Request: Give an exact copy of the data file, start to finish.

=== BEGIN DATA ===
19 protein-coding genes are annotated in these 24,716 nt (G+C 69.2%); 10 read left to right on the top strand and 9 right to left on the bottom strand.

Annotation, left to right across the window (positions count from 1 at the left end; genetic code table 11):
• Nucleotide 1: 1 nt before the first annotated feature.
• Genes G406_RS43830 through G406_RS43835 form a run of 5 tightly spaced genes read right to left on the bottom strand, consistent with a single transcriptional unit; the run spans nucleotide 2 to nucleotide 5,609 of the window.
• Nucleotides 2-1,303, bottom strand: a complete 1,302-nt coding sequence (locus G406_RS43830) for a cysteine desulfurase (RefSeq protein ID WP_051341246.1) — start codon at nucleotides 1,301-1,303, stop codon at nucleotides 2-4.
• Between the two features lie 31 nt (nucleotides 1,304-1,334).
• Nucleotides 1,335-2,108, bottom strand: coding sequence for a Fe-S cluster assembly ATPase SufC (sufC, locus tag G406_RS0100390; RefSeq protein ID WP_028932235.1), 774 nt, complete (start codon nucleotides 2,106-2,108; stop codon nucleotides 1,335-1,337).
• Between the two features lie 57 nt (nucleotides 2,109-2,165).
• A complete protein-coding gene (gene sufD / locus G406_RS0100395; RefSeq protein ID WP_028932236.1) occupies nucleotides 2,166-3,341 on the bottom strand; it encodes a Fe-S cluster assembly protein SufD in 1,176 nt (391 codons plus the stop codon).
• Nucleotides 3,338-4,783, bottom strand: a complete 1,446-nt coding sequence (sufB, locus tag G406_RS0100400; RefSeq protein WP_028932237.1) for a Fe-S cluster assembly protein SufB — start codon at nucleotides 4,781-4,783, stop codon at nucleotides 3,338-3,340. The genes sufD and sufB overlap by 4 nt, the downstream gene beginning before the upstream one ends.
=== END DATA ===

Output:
19 protein-coding genes are annotated in these 24,716 nt (G+C 69.2%); 10 read left to right on the top strand and 9 right to left on the bottom strand.

Annotation, left to right across the window (positions count from 1 at the left end; genetic code table 11):
• Nucleotide 1: 1 nt before the first annotated feature.
• Genes G406_RS43830 through G406_RS43835 form a run of 5 tightly spaced genes read right to left on the bottom strand, consistent with a single transcriptional unit; the run spans nucleotide 2 to nucleotide 5,609 of the window.
• Nucleotides 2-1,303, bottom strand: a complete 1,302-nt coding sequence (locus G406_RS43830) for a cysteine desulfurase (RefSeq protein ID WP_051341246.1) — start codon at nucleotides 1,301-1,303, stop codon at nucleotides 2-4.
• Between the two features lie 31 nt (nucleotides 1,304-1,334).
• Nucleotides 1,335-2,108, bottom strand: coding sequence for a Fe-S cluster assembly ATPase SufC (sufC, locus tag G406_RS0100390; RefSeq protein ID WP_028932235.1), 774 nt, complete (start codon nucleotides 2,106-2,108; stop codon nucleotides 1,335-1,337).
• Between the two features lie 57 nt (nucleotides 2,109-2,165).
• A complete protein-coding gene (gene sufD / locus G406_RS0100395; RefSeq protein ID WP_028932236.1) occupies nucleotides 2,166-3,341 on the bottom strand; it encodes a Fe-S cluster assembly protein SufD in 1,176 nt (391 codons plus the stop codon).
• Nucleotides 3,338-4,783, bottom strand: a complete 1,446-nt coding sequence (sufB, locus tag G406_RS0100400; RefSeq protein WP_028932237.1) for a Fe-S cluster assembly protein SufB — start codon at nucleotides 4,781-4,783, stop codon at nucleotides 3,338-3,340. The genes sufD and sufB overlap by 4 nt, the downstream gene beginning before the upstream one ends.